Pronunciation: 有求必应

Discussion in '中文+方言 (Chinese)' started by yuechu, Jun 18, 2013.

  1. yuechu Senior Member

    Canada, English

    I have a question about the expression "有求必应", which I saw on an incense stick on a Chinese blog.

    Would you pronounce the final character ying4 or ying1? I saw the expression in a few online Chinese dictionaries, but found both the pronunciations ying1 and ying4. Which one do you think it is more correct? (or are both correct?)

  2. xiaolijie

    xiaolijie Senior Member

    English (UK)
    There are always confusions of this kind but it should be "ying4".
    ("Ying4" is correct and original in this phrase but do make allowance for the fact that if many people got it wrong, then the wrong would become right :))
  3. stellari Senior Member

    Mandarin Chinese
    ying1 = 'should'
    ying4 = 'respond'.
    So obviously it should be ying4.

    That's so true. For example, I remember when i was in grade school, the standard pronunciation of the word 确凿 is 'que4zuo4'. However, in high school, I found the standard was changed to 'que4zao2' to match how most people would actually pronounce it in daily life.
  4. yuechu Senior Member

    Canada, English
    Thank you both for the confirmation! :)

    I figured it was "ying4" but wanted to make sure because my dictionary also gives the definition of "to agree (to do sth)" for ying1. Is this meaning only used in compound words? (I figured maybe the gods could agree to grant the wishes/requests... but it is a bit of a stretch I guess!)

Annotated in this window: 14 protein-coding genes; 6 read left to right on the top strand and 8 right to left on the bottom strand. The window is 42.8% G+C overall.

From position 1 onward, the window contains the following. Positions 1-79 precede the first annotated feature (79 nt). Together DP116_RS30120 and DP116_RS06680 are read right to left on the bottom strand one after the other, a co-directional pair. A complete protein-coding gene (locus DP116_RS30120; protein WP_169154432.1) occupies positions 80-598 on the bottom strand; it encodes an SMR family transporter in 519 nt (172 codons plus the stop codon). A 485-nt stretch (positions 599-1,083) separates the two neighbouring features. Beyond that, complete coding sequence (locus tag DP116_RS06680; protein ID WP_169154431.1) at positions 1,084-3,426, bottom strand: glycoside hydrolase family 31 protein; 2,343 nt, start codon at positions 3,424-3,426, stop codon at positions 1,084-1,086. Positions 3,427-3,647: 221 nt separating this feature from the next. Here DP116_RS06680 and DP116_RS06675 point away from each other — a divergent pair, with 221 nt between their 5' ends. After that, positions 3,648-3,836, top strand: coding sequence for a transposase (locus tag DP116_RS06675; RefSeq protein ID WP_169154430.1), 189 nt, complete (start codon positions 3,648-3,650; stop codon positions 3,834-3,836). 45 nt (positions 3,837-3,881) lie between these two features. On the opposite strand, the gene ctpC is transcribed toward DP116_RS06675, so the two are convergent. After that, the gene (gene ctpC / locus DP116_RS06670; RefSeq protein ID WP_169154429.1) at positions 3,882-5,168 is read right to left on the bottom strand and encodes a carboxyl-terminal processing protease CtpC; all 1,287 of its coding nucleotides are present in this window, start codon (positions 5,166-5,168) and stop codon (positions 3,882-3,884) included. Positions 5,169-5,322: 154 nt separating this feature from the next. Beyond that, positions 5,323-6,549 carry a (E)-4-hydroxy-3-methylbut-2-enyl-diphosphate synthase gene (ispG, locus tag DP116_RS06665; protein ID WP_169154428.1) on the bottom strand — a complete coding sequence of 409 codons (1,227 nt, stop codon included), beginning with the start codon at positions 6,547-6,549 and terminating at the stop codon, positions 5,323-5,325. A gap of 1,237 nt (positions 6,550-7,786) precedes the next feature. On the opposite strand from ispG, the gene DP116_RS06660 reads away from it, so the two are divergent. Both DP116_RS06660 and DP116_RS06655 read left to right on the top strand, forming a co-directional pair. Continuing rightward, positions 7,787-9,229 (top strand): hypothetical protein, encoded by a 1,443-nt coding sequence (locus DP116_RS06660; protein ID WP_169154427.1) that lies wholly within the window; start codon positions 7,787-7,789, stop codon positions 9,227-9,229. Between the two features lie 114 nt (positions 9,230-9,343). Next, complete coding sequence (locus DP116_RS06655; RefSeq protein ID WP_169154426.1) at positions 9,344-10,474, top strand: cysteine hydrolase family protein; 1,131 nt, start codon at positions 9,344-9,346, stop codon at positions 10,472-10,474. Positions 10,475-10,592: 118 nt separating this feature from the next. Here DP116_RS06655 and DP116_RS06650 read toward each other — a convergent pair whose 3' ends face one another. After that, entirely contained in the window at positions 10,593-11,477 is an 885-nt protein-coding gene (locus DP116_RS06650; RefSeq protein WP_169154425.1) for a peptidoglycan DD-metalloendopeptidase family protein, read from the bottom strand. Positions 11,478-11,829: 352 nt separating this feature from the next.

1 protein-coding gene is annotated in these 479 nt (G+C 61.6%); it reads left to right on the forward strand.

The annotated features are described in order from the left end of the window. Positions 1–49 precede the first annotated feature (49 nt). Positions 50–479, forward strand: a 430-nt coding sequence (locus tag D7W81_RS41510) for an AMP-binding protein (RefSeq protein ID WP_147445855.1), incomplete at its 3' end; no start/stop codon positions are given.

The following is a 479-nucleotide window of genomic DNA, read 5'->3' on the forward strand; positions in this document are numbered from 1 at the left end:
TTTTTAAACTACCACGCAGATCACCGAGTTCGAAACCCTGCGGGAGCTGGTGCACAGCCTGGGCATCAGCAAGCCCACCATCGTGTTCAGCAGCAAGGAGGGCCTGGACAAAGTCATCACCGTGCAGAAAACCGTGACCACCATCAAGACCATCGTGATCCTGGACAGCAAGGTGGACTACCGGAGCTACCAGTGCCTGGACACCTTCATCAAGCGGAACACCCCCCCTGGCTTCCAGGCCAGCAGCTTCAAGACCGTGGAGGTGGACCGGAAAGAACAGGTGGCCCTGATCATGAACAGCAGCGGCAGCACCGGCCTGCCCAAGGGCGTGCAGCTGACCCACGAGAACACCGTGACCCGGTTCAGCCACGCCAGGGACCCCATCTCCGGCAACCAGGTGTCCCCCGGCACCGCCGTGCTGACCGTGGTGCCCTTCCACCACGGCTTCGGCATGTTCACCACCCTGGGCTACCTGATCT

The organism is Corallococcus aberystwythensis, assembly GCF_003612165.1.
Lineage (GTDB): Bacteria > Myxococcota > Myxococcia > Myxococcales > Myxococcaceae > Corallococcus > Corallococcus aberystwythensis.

5. schur Member

    Chinese - Mandarin
    A word just comes to my mind, 应允, which should be ying1 yun3 and it fits the meaning of "to agree".
  6. stellari Senior Member

    Mandarin Chinese
    That's true. I almost forgot that ying1 could also mean 'to permit'. However, it is more like 'to allow someone to do something'. That's why we have this compound word 应允 (to permit, to allow). In 有求必应, 求 means 'to ask someone for a favour' rather than 'to ask someone for permission'. So I think it makes more sense to say 'to respond to the request' than 'to allow/permit the request'.
  7. xiaolijie

    xiaolijie Senior Member

    English (UK)
    No, both ying1 and ying4 can be a word on its own (eg. you can use ying1 as short for ying1gai1).
  8. Jerry Chan Senior Member

    Hong Kong
    Cantonese, Hokkien
    To me, if 應 is a verb (應付/回應/應用), it's pronounced ying4.
    If it means 應該/理應, then it's ying1.
    I don't know the changes in mainland China, but for 應允, Taiwan's 國語辭典 does state it as ying4 yun3.
  9. schur Member

    Chinese - Mandarin
    昨天特地翻了一下商务印书馆的《现代汉语词典》(第五版),应允确实读ying1 yun3。看来这个字的读音真有必要好好探讨一下。
  10. SuperXW

    SuperXW Senior Member

    看来我这两字都可能读错喔…… :(
  11. stellari Senior Member

    Mandarin Chinese
    这是可预料的,在标准普通话中,“应”字取“应该”和“允许”二义时读ying1, 取“回应”之义时读ying4。台湾国语读音和大陆的读音有诸多细微的差别,不足为奇。
  12. SuperXW

    SuperXW Senior Member

    1. 我让他付钱,他答应了。2.他老师叫你名字,你应该答应。
    By the way, 「答应」的「答」字,不知为什么会是一声……汉语真难学……
    Last edited: Jun 26, 2013
  13. stellari Senior Member

    Mandarin Chinese
    Oh, right. That's a good point. Maybe we can consider this word as an 'exception'? As a matter of fact, I only pronounce 应 as ying1 in very few words, such as 应允.

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